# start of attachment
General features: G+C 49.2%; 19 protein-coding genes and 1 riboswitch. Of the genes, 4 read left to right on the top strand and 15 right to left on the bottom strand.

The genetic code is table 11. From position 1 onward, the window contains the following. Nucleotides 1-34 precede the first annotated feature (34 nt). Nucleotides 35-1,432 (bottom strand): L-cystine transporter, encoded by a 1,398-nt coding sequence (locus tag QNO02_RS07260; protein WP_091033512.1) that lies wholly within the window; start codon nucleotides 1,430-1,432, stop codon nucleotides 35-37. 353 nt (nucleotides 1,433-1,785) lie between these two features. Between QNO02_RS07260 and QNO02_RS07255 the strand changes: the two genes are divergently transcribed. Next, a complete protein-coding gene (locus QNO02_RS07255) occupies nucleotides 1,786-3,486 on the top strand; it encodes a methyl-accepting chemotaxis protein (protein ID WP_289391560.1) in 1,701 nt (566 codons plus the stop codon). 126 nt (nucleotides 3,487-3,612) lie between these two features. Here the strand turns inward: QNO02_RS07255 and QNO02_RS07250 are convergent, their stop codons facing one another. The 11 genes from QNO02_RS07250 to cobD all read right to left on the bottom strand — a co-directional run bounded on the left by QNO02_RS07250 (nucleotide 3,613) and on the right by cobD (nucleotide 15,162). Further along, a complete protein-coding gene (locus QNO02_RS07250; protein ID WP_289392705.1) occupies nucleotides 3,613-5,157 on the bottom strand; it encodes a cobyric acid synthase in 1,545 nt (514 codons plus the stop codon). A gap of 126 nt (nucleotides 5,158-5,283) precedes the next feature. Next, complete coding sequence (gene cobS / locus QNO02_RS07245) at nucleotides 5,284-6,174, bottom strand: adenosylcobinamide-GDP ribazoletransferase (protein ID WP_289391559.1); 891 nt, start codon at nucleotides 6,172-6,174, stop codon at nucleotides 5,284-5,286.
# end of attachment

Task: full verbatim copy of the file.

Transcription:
General features: G+C 49.2%; 19 protein-coding genes and 1 riboswitch. Of the genes, 4 read left to right on the top strand and 15 right to left on the bottom strand.

The genetic code is table 11. From position 1 onward, the window contains the following. Nucleotides 1-34 precede the first annotated feature (34 nt). Nucleotides 35-1,432 (bottom strand): L-cystine transporter, encoded by a 1,398-nt coding sequence (locus tag QNO02_RS07260; protein WP_091033512.1) that lies wholly within the window; start codon nucleotides 1,430-1,432, stop codon nucleotides 35-37. 353 nt (nucleotides 1,433-1,785) lie between these two features. Between QNO02_RS07260 and QNO02_RS07255 the strand changes: the two genes are divergently transcribed. Next, a complete protein-coding gene (locus QNO02_RS07255) occupies nucleotides 1,786-3,486 on the top strand; it encodes a methyl-accepting chemotaxis protein (protein ID WP_289391560.1) in 1,701 nt (566 codons plus the stop codon). 126 nt (nucleotides 3,487-3,612) lie between these two features. Here the strand turns inward: QNO02_RS07255 and QNO02_RS07250 are convergent, their stop codons facing one another. The 11 genes from QNO02_RS07250 to cobD all read right to left on the bottom strand — a co-directional run bounded on the left by QNO02_RS07250 (nucleotide 3,613) and on the right by cobD (nucleotide 15,162). Further along, a complete protein-coding gene (locus QNO02_RS07250; protein ID WP_289392705.1) occupies nucleotides 3,613-5,157 on the bottom strand; it encodes a cobyric acid synthase in 1,545 nt (514 codons plus the stop codon). A gap of 126 nt (nucleotides 5,158-5,283) precedes the next feature. Next, complete coding sequence (gene cobS / locus QNO02_RS07245) at nucleotides 5,284-6,174, bottom strand: adenosylcobinamide-GDP ribazoletransferase (protein ID WP_289391559.1); 891 nt, start codon at nucleotides 6,172-6,174, stop codon at nucleotides 5,284-5,286.